COLUMBUS (WCMH) — Ohio Department of Health Director Dr. Bruce Vanderhoff held a news conference, Tuesday, to talk about the increasing cases of COVID-19 in the state.  

Vanderhoff was joined by Dr. Thomas Herchline, Professor of Medicine with the Boonshoft School of Medicine at Wright State University, and Wood County Health Commissioner Benjamin Robison. 

“If you haven’t chosen to be vaccinated yet, please remember the COVID-19 vaccines are safe effective, and under constant, rigorous ongoing safety review. And after millions and millions of doses, over more than a year, they have developed a truly remarkable safety record,” said Vanderhoff.  

Vanderhoff also noted that the ODH is seeing rising cases and hospitalizations throughout the state, but, the northwest part of Ohio in particular.  

From Monday-Sunday last week, the ODH reported 38,379 cases, the third consecutive week-to-week increase after cases declined for six straight weeks coming off a peak in the Delta variant wave of 48,580 weekly cases.

Thanksgiving is Thursday and the Ohio Department of Health urges all Ohioans to take extra precautions this holiday season. This is because all of Ohio’s 88 counties are considered high areas of spread for COVID

Dr. Bruce Vanderhoff is referring to cases per 100,000. Statewide, Ohio’s average sits at 496.3 cases per 100,000.

There are some regions where those numbers are almost doubled which is a concern as many plan to travel this holiday.

“Northwest Ohio emerges as our state’s highest region — coming in at 742.4 cases per 100 thousand residents. The lowest region, by comparison, is Southwest Ohio at 401.9 cases per 100 thousand,” explained Vanderhoff.

He is encouraging Ohioans to be mindful of where they’re going and what they’re doing this holiday.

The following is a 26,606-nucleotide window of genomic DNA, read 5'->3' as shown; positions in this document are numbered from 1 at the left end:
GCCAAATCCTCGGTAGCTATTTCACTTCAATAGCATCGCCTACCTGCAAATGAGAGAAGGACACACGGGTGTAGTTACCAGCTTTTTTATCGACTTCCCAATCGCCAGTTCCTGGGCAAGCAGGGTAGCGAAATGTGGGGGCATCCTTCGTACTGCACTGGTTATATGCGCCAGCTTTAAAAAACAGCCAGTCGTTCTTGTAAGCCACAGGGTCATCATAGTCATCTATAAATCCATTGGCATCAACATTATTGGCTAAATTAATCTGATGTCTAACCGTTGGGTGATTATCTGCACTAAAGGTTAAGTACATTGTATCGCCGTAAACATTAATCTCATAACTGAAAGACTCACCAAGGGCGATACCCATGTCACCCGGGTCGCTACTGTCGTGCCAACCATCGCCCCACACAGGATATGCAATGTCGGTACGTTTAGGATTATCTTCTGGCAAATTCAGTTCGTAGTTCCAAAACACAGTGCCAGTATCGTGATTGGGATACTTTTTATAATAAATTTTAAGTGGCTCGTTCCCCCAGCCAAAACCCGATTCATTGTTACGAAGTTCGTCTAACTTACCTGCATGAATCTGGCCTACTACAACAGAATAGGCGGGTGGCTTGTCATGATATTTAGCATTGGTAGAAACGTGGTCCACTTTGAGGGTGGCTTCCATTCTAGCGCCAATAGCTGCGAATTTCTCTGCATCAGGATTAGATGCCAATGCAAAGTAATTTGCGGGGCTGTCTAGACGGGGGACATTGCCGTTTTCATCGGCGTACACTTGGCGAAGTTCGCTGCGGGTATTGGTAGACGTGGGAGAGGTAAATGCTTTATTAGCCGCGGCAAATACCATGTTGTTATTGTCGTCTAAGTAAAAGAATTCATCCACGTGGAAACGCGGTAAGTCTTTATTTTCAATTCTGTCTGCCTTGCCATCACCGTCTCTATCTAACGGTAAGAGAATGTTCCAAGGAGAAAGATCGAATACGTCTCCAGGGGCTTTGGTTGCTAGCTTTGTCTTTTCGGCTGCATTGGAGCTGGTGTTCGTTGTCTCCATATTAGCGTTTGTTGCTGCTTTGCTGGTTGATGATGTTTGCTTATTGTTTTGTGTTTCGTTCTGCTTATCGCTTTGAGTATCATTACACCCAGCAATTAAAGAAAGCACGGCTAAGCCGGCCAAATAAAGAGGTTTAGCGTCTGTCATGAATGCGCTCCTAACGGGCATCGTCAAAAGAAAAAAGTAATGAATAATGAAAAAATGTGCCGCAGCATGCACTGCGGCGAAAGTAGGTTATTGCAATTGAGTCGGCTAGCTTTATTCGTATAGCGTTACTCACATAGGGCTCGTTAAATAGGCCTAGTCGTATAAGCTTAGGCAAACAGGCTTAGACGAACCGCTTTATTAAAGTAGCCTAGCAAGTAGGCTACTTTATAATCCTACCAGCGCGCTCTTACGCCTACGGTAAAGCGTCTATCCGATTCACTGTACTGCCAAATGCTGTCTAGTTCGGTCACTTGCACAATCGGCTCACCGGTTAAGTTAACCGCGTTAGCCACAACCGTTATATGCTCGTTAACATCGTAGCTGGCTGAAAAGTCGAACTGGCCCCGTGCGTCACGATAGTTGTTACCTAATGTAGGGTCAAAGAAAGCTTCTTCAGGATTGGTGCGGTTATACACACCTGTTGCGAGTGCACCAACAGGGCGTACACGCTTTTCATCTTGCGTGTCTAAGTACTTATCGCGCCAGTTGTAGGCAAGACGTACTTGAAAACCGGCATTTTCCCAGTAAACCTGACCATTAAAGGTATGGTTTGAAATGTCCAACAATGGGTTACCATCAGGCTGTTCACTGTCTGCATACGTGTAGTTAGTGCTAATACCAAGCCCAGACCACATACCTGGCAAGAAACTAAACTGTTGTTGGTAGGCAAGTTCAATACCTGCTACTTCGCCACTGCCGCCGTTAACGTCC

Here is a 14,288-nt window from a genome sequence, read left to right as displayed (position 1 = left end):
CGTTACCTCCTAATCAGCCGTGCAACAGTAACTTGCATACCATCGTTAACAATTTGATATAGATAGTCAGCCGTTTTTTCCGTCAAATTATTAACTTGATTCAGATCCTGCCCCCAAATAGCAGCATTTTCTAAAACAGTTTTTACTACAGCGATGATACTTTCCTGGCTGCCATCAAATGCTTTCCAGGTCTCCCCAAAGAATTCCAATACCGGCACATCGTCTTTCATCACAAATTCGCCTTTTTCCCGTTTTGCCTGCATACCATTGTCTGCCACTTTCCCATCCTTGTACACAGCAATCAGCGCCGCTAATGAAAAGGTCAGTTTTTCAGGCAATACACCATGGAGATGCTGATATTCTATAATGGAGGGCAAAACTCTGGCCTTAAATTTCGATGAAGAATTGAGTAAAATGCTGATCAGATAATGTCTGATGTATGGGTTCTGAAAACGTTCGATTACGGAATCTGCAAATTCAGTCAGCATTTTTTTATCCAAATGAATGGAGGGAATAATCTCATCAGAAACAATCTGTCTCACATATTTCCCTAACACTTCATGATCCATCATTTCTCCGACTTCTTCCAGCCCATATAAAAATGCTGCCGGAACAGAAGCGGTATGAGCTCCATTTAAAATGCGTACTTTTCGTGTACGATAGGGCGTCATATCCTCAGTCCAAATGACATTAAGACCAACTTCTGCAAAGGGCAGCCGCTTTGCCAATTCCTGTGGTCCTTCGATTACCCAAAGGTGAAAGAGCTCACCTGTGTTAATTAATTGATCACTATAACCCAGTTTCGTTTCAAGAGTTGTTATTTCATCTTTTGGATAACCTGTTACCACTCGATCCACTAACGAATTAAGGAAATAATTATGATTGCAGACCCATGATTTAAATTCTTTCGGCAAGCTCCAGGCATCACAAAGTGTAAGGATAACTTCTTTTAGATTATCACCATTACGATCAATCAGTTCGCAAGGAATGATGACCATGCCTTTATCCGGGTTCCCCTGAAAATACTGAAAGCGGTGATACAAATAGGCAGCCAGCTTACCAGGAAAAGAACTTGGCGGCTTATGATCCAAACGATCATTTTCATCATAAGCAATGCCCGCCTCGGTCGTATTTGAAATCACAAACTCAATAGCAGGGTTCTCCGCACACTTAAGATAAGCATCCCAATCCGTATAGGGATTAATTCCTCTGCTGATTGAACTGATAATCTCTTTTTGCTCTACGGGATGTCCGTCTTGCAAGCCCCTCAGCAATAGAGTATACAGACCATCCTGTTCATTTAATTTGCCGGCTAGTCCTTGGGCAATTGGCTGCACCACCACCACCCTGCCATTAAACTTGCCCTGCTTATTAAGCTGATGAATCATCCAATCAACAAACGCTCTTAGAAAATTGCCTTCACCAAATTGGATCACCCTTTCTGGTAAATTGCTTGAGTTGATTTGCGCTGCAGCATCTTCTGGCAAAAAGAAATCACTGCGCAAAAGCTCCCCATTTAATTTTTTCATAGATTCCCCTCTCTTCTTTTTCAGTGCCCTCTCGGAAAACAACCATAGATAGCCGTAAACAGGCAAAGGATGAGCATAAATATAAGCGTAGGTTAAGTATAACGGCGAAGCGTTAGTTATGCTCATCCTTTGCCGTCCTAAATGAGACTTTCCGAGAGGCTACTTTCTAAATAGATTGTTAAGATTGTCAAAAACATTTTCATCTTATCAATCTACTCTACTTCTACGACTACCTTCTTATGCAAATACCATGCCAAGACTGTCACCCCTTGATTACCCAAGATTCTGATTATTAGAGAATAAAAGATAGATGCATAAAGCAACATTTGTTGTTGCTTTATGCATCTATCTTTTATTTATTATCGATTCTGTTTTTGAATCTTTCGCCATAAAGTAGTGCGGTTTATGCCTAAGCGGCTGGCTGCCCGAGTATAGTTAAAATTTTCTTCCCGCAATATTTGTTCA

He said there is increased testing right now, which is partly why we’re seeing more cases. Other data shows this delta-variant wave is still impacting Ohio.

“We’re still seeing alongside that meaningful increases, substantial increases in our rates of hospitalization, and those have nothing to do with the increased testing that we’re doing out in the community,” said Vanderhoff.

The Ohio Hospital Association reports more than 3,000 patients are hospitalized with COVID-19 disease and 900 are in the ICU.

Doctors urge the unvaccinated to get the shot, and also people who are eligible for boosters to roll up their sleeves.

“It’s reasonable to expect to maintain high levels of protection an individual will need further boosters in the future, but it may be once a year, every five years and I think that at the same time what’s going on with COVID will impact what the recommendations are,” said Dr. Thomas Herchline with Wright University. He says right now we don’t know how often we could expect people to need booster shots.

Vanderhoff said what we’ll face this winter is hard to predict.

“Essentially, we’re heading into the winter already in a surge. When this surge will peak and when it will begin to decline, we really are not able to answer that.”

Vanderhoff did share the latest numbers for vaccine uptake when it comes to kids aged 5 to 11 years old.

He said that the age group sits at 11.1 percent who have started the vaccine. That is a little ahead of the national numbers which are roughly 10 percent.